Here is another impassioned piece from NOW Lebanon reporter and Syrian revolution enthusiast, Michael Weiss. Weiss is one of the many commentators in some way apologizing for the prominence of Jihadist organisations among Syria’s rebels.
The argument is the following. The real responsibility for why Jihadists such as Jabhat al-Nusra are ever-growing in popularity in Syria lies in the West’s apathy. What else are the rebels to do? Where else can they get weapons? It’s really not Syrians’ own fault that they come to fight for the same banner that brought down the Twin Towers and killed thousands of American soldiers in Iraq– it’s the West’s fault for not preventing these innocent souls from joining the dark side. (Given this point of view, it’s no surprise that much outrage ensued when it was reported that US intelligence officers want the FSA to confront Al-Nusra before receiving military aid).
But this argument is horrible. It’s clearly true that Jihadism is now the primary obstacle for the Syrian revolution in its pursuit of Western aid and subsequent success. But it’s not the West not giving weapons that has lead to Jihadism; it’s the Jihadism that is stopping the West from providing weapons. It’s not the West’s fault that the Syrian rebels have been unable to a) form a unified command or provisional government, or b) stay away from fundamentalist murderers such as Al Qaeda, who are not only evil but an absolute PR nightmare. Right now the Syrian rebels’ are not just fighting Assad; they are also actively antagonizing the one superpower that could deliver them an easy victory.
Which brings me to Ben Gurion. The Zionist project was not without its inner strife. Rivaling the social-democratic Haganah (and its elite unit Palmach) were the right-wing outfits of Lehi and Irgun (the latter led by Menachem Begin). Their conflict ultimately resulted in what is known as the Altalena Affair of 1948. After Ben Gurion declared statehood in 1948, he integrated both Haganah and the right-wing militias into Israel’s national army, the IDF. However, while Israel was under an arms-embargo during the War of Independence, Begin’s Irgun sought to continue smuggling arms for operations of its own units (particularly in Jerusalem). The conflict came to ahead when Ben Gurion ordered the IDF to destroy the loaded Irgun arms ship the Altalena, in which operation more than a 30 Irgun fighters were killed. (This was a costly operation at the time; Israel relied heavily on Irgun operations in Jerusalem, and indeed ended up losing the Old City in a traumatic battle).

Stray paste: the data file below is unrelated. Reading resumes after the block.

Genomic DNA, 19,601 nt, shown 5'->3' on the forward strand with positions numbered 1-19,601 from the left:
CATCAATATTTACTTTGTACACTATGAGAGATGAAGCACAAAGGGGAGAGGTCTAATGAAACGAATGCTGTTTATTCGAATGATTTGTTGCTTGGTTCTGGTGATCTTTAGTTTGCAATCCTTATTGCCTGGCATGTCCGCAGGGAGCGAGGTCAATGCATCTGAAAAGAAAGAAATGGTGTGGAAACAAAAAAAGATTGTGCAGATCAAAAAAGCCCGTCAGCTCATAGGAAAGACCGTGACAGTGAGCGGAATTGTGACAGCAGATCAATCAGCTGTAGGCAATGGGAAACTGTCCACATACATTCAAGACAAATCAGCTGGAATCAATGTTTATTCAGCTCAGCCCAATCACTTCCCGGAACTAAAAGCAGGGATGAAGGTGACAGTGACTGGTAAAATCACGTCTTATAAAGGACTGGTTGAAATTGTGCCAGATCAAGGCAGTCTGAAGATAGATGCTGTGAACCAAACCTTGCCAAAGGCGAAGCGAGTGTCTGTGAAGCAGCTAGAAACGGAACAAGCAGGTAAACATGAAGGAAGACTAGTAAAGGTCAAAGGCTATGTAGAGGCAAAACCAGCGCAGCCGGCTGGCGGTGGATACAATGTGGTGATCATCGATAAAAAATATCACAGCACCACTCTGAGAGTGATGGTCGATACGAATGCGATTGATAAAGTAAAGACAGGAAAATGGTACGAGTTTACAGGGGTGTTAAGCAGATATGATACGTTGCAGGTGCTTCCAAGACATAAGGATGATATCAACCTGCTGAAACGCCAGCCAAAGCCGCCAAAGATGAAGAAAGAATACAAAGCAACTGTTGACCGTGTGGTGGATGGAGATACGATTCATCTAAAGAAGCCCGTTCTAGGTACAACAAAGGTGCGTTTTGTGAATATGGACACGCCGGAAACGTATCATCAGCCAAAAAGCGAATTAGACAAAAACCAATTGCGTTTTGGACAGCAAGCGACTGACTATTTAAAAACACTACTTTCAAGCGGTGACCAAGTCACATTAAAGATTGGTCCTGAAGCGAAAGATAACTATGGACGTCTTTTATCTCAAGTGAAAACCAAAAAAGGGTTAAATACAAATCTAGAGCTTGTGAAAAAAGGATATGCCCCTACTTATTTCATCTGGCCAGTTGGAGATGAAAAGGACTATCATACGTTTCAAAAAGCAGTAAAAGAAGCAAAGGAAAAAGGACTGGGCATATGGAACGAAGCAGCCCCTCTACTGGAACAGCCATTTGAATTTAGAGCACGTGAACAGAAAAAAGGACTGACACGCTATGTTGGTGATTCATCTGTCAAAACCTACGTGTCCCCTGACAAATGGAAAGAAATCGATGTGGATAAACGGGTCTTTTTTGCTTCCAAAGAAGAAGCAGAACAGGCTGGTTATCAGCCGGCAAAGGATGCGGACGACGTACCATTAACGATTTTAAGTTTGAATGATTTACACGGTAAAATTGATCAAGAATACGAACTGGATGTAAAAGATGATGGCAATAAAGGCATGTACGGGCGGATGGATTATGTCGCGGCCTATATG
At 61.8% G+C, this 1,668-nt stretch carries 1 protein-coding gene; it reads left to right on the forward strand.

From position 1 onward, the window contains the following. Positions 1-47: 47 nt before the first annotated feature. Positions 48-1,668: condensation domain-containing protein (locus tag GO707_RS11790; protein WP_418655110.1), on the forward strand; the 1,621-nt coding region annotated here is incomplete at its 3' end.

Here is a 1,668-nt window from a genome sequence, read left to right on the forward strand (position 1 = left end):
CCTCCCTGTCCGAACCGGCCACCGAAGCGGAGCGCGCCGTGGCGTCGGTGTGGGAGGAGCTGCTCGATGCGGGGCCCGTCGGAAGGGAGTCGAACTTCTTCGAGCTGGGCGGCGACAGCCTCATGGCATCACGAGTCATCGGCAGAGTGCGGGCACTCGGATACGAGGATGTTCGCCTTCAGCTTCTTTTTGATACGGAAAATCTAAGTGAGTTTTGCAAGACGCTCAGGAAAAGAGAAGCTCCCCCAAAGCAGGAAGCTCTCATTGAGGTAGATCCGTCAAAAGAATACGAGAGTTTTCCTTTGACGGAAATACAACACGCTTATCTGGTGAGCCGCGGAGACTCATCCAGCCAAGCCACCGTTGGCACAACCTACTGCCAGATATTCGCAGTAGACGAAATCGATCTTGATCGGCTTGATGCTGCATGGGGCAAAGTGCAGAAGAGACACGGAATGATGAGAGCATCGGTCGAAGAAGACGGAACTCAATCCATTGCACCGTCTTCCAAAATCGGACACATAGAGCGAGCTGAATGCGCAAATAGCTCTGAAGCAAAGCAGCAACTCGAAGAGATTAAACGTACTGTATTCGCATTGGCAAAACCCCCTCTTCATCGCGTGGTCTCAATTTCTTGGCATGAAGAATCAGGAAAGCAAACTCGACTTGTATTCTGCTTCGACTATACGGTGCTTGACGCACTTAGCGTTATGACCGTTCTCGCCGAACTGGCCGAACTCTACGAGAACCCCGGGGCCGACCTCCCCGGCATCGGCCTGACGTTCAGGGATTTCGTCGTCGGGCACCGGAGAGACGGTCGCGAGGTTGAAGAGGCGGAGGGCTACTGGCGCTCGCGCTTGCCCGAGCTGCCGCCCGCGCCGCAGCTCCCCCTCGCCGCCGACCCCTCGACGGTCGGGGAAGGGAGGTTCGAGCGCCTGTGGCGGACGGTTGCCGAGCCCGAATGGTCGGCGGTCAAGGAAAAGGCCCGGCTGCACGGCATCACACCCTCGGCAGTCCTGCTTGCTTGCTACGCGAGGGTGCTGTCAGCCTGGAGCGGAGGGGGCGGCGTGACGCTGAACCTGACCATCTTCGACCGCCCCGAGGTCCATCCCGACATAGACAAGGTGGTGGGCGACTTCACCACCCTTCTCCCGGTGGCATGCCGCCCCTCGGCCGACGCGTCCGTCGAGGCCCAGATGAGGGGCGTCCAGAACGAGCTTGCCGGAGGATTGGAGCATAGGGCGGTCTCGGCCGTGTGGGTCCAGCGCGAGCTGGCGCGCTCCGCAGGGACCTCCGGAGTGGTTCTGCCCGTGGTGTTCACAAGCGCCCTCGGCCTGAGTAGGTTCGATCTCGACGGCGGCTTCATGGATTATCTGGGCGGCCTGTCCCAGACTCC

To be sure, the Altalena is exceedingly small peanuts compared to any possible situation faced by the FSA. But the point remains this. As FSA leader Salam Idriss must realize, the Syrian rebellion’s fatal weakness from the start was its flirtation with Islamic radicalism. Every time the Syrian rebels drop a hint that Syria’s post-Assad future might be Jihadist chaos, their victory moves that much further towards the horizon, just as it moves Obama into the arms of Putin. So as a true leader for his people Idriss must follow in Ben Gurion’s footsteps, and clearly indicate that there should be a single genuine Syrian revolutionary force, and that it’s unwavering aim is a democratic and liberal Free Syria.